13. In fact you should end up with what a typical 12V starting truck has. Just put 12V starter and organize batt cables to be supplied with 12V from the batteries. If you already have 4 batts connect them the way Back in Black described (I would do that). If you currently have 2 batteries left them alone and isolate or remove the cables to the other side (where you had 2 other batts for 24V) and you will be fine in the most cases to start maybe excepting really cold temps. In fact more batteries with more capacity is more chances for easy start. The alternator you put its 12V straight to charge 12V connected batts and forget about transformer and other things. Also connect the rest of truck electric to the setup as long as it's 12V and you have 12V at starting/charging. There could be another way of keeping 24V starter in place with 12V alternator and no transformer if you add series/parallel switch as it was done on earlier trucks such as B-models etc. But seems much better to use 12V starter if such option for a E9 is avalible.
  14. No heater in the truck at all ??
  15. The truck on the pic looks as a single axle and Kevin told about tandems. So I hope those were different matters. Cutting up a B-615 would be big shame.
  16. Ridgeway is an animal. I wouldn't say about the MIG but worth all the copters on my taste.
  17. Another idea - you might try contacting vintagewiringofmaine for a advice. The guy makes new harnesses and have quite an impressive list of Mack sets he's offering (probably made in the past). I personally couldn't get any luck contacting him when wanted to order a custom harness but you might be more successfull than me. Corona evidence made some folks less busy with current affairs and more leaned toward conversations.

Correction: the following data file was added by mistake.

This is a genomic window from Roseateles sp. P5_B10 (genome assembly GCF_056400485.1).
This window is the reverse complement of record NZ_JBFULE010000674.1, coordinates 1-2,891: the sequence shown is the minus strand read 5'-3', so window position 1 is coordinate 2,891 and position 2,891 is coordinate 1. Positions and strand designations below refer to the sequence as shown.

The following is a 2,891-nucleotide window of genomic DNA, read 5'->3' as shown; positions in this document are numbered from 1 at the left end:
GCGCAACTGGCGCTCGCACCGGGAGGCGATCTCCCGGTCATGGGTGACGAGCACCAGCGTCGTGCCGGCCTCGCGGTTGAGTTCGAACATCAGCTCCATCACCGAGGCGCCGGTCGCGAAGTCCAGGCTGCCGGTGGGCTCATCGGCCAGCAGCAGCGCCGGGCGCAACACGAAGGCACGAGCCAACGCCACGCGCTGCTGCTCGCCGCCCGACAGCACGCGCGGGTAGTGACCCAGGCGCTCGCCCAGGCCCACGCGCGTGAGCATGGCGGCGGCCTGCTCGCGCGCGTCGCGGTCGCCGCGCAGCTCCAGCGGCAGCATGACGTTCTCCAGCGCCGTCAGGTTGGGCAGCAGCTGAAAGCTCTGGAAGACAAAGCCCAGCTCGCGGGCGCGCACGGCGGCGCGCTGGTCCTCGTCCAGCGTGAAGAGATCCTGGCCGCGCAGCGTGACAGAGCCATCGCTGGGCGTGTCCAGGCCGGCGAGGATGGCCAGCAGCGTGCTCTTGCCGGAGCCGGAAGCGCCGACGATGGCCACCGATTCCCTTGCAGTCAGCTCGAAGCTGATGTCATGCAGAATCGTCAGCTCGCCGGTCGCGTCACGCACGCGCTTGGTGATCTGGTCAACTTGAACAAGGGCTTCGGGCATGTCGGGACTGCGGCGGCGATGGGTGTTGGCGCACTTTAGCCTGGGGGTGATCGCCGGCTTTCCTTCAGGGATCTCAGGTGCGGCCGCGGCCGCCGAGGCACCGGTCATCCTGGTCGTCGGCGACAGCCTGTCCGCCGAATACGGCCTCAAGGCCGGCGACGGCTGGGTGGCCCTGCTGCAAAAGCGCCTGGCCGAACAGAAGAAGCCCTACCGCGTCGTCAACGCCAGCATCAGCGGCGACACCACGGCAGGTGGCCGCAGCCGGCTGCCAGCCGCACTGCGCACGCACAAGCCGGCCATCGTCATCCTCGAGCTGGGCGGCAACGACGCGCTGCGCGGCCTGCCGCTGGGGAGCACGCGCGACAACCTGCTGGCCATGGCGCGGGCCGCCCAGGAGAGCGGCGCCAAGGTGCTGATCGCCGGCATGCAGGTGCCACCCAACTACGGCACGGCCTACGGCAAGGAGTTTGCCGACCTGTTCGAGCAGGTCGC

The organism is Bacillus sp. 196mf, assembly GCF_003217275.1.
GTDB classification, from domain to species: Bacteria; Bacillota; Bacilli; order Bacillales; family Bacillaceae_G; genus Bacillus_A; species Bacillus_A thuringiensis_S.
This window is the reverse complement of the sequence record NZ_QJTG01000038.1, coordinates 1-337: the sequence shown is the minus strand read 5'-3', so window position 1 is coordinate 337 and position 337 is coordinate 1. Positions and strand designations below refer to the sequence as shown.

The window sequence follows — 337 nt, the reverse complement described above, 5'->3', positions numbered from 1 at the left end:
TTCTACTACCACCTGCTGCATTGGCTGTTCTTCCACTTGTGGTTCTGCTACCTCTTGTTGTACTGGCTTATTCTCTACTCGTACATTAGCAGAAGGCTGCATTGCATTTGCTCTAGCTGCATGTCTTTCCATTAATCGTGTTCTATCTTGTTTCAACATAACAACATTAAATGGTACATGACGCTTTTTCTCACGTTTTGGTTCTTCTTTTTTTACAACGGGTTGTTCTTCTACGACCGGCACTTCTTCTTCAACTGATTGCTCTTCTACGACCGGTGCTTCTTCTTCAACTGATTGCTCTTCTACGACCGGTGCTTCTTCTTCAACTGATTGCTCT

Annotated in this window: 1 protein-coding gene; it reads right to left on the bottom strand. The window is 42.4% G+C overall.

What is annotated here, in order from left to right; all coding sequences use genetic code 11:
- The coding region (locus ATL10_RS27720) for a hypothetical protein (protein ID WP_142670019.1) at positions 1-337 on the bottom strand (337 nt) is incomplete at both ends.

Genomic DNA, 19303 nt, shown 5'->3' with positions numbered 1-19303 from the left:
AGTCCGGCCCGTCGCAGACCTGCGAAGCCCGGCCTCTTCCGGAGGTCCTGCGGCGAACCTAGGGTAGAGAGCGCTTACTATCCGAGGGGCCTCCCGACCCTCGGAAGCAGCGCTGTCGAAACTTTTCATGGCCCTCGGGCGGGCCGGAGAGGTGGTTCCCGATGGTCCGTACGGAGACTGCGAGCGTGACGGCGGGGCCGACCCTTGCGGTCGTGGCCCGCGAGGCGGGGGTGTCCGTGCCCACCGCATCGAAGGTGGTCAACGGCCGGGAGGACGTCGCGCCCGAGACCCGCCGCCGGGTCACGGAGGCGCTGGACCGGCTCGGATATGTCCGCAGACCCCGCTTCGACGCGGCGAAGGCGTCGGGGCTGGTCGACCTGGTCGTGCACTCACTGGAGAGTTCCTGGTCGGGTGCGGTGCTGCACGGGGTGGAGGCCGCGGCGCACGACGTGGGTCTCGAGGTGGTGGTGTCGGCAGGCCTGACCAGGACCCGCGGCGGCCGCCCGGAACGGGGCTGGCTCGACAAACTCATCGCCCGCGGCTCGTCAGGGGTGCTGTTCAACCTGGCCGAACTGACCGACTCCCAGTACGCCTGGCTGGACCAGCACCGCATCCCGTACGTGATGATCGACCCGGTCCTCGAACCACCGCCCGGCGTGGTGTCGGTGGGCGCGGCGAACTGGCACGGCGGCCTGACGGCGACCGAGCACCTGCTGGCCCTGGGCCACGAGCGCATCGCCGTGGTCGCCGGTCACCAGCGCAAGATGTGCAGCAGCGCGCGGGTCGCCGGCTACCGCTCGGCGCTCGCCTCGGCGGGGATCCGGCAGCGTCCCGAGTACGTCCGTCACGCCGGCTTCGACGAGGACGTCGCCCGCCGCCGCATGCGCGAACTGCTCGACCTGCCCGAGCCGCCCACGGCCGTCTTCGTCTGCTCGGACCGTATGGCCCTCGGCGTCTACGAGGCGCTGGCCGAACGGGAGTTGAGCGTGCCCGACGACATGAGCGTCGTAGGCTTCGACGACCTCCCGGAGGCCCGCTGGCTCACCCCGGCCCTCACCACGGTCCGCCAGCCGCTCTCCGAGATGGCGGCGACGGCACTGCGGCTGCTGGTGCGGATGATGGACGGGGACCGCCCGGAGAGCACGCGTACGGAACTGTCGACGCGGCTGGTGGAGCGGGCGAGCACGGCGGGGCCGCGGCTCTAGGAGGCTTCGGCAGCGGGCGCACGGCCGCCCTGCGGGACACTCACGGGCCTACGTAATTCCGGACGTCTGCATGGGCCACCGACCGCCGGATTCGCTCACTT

18. Thanks Mike. I never payed attention to the fact thinking the 1st generation was assembled at Hayward only. But this above discussion put more questions to me than answers. Now the things are clear.
  19. The threadle valve - now your pictures brings my memories back. What we did was cutting off the nuts from below the floor (seen on your pictures) and remove the valve assembly downwards. Had to disconnect air lines off it so draw a scheme and marked the lines. After the assembly got on a bench we cut or turn loose 3 bolts which connected upper part (with the plunger - tappet) to the brake valve. Hitted the plunger both ends with a hammer, got it free, sanded, greased, put back in. And than assembled everything back together using new hardware. At the time we also cut the rest of bolts which connected all the pedal plate to the floor. So I was able to sandblast and paint the plate and two pedals in a hope to prolongate their good days. The big relay - of what i recall we had an issue with power supply in the cab. Turned out there was a big wire which went from below the cab and supposed to power up the fuse panel and it had no voltage. So we reconnect it elsewhere or revised its power sourse or something else, not ready to tell now. The point I wanted to let you know there should be one big wire below or behind the dash at the passenger side which supplys everything in the cab. So it would or could be a point you use checking out electric functioning. Sorry no advice on sourcing the air line connector (manifold?) Excepting looking for good used one or fabricating in a machine shop.
  20. That all is very good written. I have a similar point of view. Good is when people understand the matter of things. Actually it seems that not many do.
  21. RS/L 600 Value-Liner continued as was. RS/L700 discontinued before the date. The whole cylinder head castings of V8 engine were completely different since they conteined 2 valves instead of 4. I suppose they had a similar mounting pattern as E9 regardless less cylinder bore. At least something like that was posted on here in the past. But actually the heads on 865/866 represented different shape at the top and carried smaller covers.
  22. Thank you for the answer. Now I got a proof of knowing the most things right. But now is my next question - where was Mack Superliner produced from 1981 to 1985 and using which frame rails?